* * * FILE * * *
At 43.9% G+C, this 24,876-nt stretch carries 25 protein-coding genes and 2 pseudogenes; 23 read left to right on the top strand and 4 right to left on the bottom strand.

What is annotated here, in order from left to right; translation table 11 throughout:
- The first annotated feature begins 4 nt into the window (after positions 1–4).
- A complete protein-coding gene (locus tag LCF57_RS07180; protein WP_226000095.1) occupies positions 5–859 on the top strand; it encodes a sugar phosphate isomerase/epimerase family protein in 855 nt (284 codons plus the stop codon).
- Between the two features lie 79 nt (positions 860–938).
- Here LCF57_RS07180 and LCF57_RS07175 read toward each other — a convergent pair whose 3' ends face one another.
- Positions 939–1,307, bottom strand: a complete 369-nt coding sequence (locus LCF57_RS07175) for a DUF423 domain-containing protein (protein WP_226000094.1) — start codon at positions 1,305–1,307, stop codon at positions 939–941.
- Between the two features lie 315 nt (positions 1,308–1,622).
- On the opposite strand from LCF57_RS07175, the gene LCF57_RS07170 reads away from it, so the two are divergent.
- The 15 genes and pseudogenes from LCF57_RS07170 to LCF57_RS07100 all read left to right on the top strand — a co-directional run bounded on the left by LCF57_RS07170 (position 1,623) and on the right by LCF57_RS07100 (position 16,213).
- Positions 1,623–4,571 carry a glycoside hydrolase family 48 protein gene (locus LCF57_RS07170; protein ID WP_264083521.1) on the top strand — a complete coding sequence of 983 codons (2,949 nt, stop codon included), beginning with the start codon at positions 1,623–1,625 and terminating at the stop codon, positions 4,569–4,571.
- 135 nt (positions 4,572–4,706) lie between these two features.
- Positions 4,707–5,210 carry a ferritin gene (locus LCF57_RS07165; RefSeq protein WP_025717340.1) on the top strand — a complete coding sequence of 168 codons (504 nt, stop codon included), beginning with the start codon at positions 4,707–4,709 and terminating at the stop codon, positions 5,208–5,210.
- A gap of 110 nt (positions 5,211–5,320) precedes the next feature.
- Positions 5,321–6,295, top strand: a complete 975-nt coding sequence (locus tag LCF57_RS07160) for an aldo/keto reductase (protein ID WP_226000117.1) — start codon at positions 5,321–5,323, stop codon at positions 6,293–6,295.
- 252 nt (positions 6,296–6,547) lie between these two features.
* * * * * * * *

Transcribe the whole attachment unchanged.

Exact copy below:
At 43.9% G+C, this 24,876-nt stretch carries 25 protein-coding genes and 2 pseudogenes; 23 read left to right on the top strand and 4 right to left on the bottom strand.

What is annotated here, in order from left to right; translation table 11 throughout:
- The first annotated feature begins 4 nt into the window (after positions 1–4).
- A complete protein-coding gene (locus tag LCF57_RS07180; protein WP_226000095.1) occupies positions 5–859 on the top strand; it encodes a sugar phosphate isomerase/epimerase family protein in 855 nt (284 codons plus the stop codon).
- Between the two features lie 79 nt (positions 860–938).
- Here LCF57_RS07180 and LCF57_RS07175 read toward each other — a convergent pair whose 3' ends face one another.
- Positions 939–1,307, bottom strand: a complete 369-nt coding sequence (locus LCF57_RS07175) for a DUF423 domain-containing protein (protein WP_226000094.1) — start codon at positions 1,305–1,307, stop codon at positions 939–941.
- Between the two features lie 315 nt (positions 1,308–1,622).
- On the opposite strand from LCF57_RS07175, the gene LCF57_RS07170 reads away from it, so the two are divergent.
- The 15 genes and pseudogenes from LCF57_RS07170 to LCF57_RS07100 all read left to right on the top strand — a co-directional run bounded on the left by LCF57_RS07170 (position 1,623) and on the right by LCF57_RS07100 (position 16,213).
- Positions 1,623–4,571 carry a glycoside hydrolase family 48 protein gene (locus LCF57_RS07170; protein ID WP_264083521.1) on the top strand — a complete coding sequence of 983 codons (2,949 nt, stop codon included), beginning with the start codon at positions 1,623–1,625 and terminating at the stop codon, positions 4,569–4,571.
- 135 nt (positions 4,572–4,706) lie between these two features.
- Positions 4,707–5,210 carry a ferritin gene (locus LCF57_RS07165; RefSeq protein WP_025717340.1) on the top strand — a complete coding sequence of 168 codons (504 nt, stop codon included), beginning with the start codon at positions 4,707–4,709 and terminating at the stop codon, positions 5,208–5,210.
- A gap of 110 nt (positions 5,211–5,320) precedes the next feature.
- Positions 5,321–6,295, top strand: a complete 975-nt coding sequence (locus tag LCF57_RS07160) for an aldo/keto reductase (protein ID WP_226000117.1) — start codon at positions 5,321–5,323, stop codon at positions 6,293–6,295.
- 252 nt (positions 6,296–6,547) lie between these two features.